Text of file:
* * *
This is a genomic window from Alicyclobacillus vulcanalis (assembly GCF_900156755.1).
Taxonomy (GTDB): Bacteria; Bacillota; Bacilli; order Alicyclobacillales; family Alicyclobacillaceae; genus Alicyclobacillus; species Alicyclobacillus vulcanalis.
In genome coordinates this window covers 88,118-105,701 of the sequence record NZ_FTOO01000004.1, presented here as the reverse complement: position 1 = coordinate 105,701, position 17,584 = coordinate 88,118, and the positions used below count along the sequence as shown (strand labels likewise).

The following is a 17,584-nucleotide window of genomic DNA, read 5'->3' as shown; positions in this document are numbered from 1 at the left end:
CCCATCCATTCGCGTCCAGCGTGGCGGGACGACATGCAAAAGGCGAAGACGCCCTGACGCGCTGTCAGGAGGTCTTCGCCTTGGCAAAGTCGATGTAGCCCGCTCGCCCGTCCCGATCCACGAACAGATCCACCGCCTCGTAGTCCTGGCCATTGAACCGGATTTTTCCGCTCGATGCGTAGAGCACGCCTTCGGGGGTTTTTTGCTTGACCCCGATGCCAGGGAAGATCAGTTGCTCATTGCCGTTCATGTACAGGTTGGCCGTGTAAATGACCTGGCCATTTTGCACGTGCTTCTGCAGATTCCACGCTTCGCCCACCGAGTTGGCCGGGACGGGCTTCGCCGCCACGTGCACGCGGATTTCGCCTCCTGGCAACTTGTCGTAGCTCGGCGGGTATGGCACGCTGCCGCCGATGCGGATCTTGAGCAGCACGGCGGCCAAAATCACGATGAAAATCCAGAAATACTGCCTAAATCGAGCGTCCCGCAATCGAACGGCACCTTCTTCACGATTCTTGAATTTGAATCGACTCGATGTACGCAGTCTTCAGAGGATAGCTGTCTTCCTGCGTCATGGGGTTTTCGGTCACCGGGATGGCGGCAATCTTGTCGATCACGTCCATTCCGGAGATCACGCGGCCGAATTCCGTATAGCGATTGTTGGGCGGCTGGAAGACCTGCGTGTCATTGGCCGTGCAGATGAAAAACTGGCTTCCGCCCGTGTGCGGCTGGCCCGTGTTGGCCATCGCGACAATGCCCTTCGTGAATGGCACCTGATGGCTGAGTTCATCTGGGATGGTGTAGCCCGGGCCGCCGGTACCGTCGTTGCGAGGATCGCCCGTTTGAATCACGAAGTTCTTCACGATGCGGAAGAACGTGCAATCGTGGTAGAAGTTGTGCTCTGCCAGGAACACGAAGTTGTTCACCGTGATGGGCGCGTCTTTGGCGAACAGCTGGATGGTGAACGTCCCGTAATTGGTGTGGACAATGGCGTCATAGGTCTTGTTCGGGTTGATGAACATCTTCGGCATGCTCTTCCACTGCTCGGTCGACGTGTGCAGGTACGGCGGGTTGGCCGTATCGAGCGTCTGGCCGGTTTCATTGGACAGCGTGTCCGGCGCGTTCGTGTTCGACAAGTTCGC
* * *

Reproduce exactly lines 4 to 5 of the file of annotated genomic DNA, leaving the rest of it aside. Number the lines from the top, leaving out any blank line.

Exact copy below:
The following is a 17,584-nucleotide window of genomic DNA, read 5'->3' as shown; positions in this document are numbered from 1 at the left end:
CCCATCCATTCGCGTCCAGCGTGGCGGGACGACATGCAAAAGGCGAAGACGCCCTGACGCGCTGTCAGGAGGTCTTCGCCTTGGCAAAGTCGATGTAGCCCGCTCGCCCGTCCCGATCCACGAACAGATCCACCGCCTCGTAGTCCTGGCCATTGAACCGGATTTTTCCGCTCGATGCGTAGAGCACGCCTTCGGGGGTTTTTTGCTTGACCCCGATGCCAGGGAAGATCAGTTGCTCATTGCCGTTCATGTACAGGTTGGCCGTGTAAATGACCTGGCCATTTTGCACGTGCTTCTGCAGATTCCACGCTTCGCCCACCGAGTTGGCCGGGACGGGCTTCGCCGCCACGTGCACGCGGATTTCGCCTCCTGGCAACTTGTCGTAGCTCGGCGGGTATGGCACGCTGCCGCCGATGCGGATCTTGAGCAGCACGGCGGCCAAAATCACGATGAAAATCCAGAAATACTGCCTAAATCGAGCGTCCCGCAATCGAACGGCACCTTCTTCACGATTCTTGAATTTGAATCGACTCGATGTACGCAGTCTTCAGAGGATAGCTGTCTTCCTGCGTCATGGGGTTTTCGGTCACCGGGATGGCGGCAATCTTGTCGATCACGTCCATTCCGGAGATCACGCGGCCGAATTCCGTATAGCGATTGTTGGGCGGCTGGAAGACCTGCGTGTCATTGGCCGTGCAGATGAAAAACTGGCTTCCGCCCGTGTGCGGCTGGCCCGTGTTGGCCATCGCGACAATGCCCTTCGTGAATGGCACCTGATGGCTGAGTTCATCTGGGATGGTGTAGCCCGGGCCGCCGGTACCGTCGTTGCGAGGATCGCCCGTTTGAATCACGAAGTTCTTCACGATGCGGAAGAACGTGCAATCGTGGTAGAAGTTGTGCTCTGCCAGGAACACGAAGTTGTTCACCGTGATGGGCGCGTCTTTGGCGAACAGCTGGATGGTGAACGTCCCGTAATTGGTGTGGACAATGGCGTCATAGGTCTTGTTCGGGTTGATGAACATCTTCGGCATGCTCTTCCACTGCTCGGTCGACGTGTGCAGGTACGGCGGGTTGGCCGTATCGAGCGTCTGGCCGGTTTCATTGGACAGCGTGTCCGGCGCGTTCGTGTTCGACAAGTTCGC